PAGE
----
By default this also installs all packages on which the given pkgs are
    dependent. Options:

        Nothing is actually installed; instead, the actions to be performed
        are written to the terminal.

        Instead of fetching a package from the installation repository, use
        the package files given on the command line. These files must be
        standard TeX Live package files (with contained tlpobj file).

        If updates to "tlmgr" itself (or other parts of the basic
        infrastructure) are present, "tlmgr" will bail out and not perform
        the installation unless this option is given. Not recommended.

        Do not install dependencies. (By default, installing a package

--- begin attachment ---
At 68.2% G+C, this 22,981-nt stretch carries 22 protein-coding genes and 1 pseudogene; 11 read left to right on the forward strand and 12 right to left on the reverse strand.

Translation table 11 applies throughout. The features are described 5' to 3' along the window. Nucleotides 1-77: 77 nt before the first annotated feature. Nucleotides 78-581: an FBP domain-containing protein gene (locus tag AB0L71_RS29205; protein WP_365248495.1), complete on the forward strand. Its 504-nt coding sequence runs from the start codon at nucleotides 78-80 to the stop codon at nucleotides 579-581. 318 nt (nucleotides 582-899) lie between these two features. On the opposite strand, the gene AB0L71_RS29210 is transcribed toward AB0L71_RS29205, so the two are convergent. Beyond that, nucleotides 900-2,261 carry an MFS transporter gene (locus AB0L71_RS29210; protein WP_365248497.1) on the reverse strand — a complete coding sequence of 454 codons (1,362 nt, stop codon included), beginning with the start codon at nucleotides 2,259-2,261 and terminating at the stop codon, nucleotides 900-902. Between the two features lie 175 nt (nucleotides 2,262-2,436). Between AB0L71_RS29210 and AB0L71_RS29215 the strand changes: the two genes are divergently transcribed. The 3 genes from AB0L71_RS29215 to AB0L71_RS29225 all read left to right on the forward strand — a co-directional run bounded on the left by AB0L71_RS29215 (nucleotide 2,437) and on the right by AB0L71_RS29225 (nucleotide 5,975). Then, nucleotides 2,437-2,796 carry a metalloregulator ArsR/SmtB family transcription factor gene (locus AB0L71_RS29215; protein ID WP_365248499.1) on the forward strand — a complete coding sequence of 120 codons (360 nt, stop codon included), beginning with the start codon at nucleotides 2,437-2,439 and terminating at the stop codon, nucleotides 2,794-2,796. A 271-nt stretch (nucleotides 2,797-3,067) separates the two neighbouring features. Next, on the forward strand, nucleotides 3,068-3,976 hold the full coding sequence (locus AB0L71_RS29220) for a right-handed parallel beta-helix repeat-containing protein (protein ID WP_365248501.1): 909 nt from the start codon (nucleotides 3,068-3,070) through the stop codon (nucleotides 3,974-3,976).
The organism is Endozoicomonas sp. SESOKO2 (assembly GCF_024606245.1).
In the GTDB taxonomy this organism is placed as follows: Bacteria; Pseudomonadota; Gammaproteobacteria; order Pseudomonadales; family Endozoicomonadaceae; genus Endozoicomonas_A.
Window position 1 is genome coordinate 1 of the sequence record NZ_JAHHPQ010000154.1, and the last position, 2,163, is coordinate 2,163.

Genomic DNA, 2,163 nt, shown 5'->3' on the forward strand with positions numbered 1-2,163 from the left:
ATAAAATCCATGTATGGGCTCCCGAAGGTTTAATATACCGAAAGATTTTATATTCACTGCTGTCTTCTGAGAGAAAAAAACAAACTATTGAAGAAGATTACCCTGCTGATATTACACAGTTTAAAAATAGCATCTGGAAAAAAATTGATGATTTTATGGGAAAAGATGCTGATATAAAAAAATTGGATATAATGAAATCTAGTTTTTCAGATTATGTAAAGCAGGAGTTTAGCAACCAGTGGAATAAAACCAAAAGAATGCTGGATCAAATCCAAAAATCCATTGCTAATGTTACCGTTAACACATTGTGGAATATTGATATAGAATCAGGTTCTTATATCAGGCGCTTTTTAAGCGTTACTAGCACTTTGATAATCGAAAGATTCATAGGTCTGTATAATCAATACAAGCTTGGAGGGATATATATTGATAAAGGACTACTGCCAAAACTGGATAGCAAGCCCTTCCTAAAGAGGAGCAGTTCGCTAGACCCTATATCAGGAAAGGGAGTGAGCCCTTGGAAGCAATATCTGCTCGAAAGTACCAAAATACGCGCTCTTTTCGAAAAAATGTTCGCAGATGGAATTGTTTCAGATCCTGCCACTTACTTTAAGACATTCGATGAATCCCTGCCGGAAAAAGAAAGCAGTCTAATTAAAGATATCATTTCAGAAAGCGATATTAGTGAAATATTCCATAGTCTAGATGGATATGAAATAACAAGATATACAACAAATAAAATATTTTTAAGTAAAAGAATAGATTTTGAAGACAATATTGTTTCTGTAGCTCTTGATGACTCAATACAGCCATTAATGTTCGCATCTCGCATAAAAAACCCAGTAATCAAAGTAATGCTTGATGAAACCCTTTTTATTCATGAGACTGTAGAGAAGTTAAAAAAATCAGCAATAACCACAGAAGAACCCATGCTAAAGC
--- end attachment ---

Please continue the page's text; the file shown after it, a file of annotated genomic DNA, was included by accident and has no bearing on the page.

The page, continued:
ensures that all dependencies of this package are fulfilled.)

        Normally, when you install a package which ships binary files the
        respective binary package will also be installed. That is, for a
        package "foo", the package "foo.i386-linux" will also be installed
        on an "i386-linux" system. This option suppresses this behavior, and
        also implies "--no-depends". Don't use it unless you are sure of
        what you are doing.

        Reinstall a package (including dependencies for collections) even if
        it already seems to be installed (i.e, is present in the TLPDB).
        This is useful to recover from accidental removal of files in the

        When re-installing, only dependencies on normal packages are
        followed (i.e., not those of category Scheme or Collection).

        While not recommended, the "install-tl" program provides an option
        to omit installation of all documentation and/or source files. (By
        default, everything is installed.) After such an installation, you
        may find that you want the documentation or source files for a given
        package after all. You can get them by using these options in